Appearance: A very cloudy, unfiltered appearance.  Loads of sediment which are very visible to the naked eye.  In the glass, the wine has an apricot juice hue with a medium intensity.  It is hard to analyze intensity with an unfiltered wine of this type (wine with high intensity glows can indicate a high level of intensity and vice versa).

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Nose: Apricots with hints of minerals and loads of farmyard (those of you familiar with red Burgundy know what I am talking about).  The distinctive (for me) Cornelissen pickle juice.  Dry hay and flowers.

Palate: Wild just like the other Cornelissen wines.  Typical.  A little tingle at the front of the tongue initially from the slight residual CO2, which quickly burns off with a little swirling of the glass.  Medium minus tannins.  High acidity, but not harsh, just mouth watering and mature.  Pickles and smoke.  Kumquats.  Essence of apricots and peaches, but not sweet.    Bone dry with around 2g/liter of residual sugar according to my palate.

Second tasting 1809 (609pm):

Nose: Much more pickles and farmyard.  Less distinct apricots.  The apricot aromas I do get are of unripe apricots.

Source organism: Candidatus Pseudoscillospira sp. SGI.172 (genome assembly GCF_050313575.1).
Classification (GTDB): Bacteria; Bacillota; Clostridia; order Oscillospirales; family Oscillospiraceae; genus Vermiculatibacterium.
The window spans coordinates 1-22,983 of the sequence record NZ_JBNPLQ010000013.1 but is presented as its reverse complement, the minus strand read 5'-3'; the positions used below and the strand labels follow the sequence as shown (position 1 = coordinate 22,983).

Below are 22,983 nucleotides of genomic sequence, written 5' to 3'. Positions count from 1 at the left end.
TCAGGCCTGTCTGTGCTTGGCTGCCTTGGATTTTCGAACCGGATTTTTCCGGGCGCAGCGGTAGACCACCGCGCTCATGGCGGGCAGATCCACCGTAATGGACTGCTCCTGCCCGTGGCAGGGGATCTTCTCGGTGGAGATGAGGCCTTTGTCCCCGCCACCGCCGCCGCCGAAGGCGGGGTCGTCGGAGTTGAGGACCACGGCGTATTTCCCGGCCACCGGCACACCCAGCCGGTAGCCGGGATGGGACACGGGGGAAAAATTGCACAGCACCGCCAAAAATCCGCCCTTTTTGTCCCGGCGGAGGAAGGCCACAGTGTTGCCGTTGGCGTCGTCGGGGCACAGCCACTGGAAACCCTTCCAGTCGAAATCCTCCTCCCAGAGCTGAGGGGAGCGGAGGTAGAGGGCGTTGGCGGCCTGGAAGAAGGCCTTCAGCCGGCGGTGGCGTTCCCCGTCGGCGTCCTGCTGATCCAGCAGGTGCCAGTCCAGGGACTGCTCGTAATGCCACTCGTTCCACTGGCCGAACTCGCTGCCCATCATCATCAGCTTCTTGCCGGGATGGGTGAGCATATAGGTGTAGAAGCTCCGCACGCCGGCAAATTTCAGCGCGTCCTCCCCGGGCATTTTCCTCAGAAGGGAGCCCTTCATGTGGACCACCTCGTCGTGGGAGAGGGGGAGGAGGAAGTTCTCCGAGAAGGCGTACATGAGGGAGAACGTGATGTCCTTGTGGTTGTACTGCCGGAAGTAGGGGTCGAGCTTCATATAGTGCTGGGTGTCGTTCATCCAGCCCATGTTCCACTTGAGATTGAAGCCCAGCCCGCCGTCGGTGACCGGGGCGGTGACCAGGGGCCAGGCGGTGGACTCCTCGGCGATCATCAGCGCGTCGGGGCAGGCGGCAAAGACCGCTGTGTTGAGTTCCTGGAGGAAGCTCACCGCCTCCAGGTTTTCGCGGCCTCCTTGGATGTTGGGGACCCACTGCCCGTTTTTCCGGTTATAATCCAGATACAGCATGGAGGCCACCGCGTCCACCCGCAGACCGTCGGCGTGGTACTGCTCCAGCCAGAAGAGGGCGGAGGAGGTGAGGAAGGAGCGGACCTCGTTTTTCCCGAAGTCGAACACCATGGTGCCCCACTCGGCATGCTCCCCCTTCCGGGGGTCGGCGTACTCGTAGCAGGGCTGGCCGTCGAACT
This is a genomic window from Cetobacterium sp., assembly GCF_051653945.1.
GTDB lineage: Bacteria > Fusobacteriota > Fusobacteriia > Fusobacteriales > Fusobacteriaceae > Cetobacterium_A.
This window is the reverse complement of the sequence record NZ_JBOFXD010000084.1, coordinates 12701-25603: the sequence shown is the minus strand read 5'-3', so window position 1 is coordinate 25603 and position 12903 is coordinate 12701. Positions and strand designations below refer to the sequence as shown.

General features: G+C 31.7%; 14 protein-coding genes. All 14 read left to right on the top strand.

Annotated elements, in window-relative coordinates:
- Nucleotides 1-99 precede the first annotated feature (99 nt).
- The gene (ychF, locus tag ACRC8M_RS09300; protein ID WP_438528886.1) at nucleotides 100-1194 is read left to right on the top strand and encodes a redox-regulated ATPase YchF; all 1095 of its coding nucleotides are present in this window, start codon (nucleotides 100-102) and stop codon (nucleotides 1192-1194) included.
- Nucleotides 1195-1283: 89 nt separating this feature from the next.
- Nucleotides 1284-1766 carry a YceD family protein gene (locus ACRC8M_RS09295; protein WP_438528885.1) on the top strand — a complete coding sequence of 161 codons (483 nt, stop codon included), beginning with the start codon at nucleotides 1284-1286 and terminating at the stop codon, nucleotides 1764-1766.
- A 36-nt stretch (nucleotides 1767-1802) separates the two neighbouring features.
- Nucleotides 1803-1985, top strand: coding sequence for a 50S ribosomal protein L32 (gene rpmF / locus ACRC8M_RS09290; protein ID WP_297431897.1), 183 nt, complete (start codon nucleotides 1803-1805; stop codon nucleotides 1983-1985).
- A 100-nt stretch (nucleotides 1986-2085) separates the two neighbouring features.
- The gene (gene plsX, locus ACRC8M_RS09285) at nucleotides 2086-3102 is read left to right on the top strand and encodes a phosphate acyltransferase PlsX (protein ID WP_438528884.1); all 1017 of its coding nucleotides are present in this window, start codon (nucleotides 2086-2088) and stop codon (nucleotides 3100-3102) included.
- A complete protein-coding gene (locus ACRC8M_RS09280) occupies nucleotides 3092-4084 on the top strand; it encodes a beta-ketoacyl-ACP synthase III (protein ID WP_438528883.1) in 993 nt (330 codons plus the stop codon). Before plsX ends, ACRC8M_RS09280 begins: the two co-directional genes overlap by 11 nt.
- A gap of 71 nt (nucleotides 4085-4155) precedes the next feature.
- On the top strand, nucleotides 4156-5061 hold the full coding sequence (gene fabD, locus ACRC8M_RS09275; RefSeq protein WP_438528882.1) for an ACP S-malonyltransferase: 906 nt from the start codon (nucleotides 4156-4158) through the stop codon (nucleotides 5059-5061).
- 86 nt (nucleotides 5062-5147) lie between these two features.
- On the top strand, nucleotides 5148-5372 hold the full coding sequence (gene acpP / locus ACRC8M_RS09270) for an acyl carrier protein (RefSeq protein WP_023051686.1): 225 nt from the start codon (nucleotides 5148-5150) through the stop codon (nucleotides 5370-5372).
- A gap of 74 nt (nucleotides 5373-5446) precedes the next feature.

Palate: Medium minus tannins.  Rosemary, sweet yellow fruit at the back end, apricots.  Finish is long and persistent with mild tannins, great acid and smokey flavors.  The wine sits and sits.

Interesting to note that although the wine was dry, it paired well with sweeter dishes.  It worked well with my honey and lemon marinated chicken.  It was also working surprising well with my Mexican Cactus Fruit.. Strange….

I’m always fascinated with the fact that the few bottles of natural wine that I manage to keep open a few days seem to only improve.

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Please check out my video wine tasting of Frank Cornelissen’s Rosso del Contadino! Click below and forgive the quality: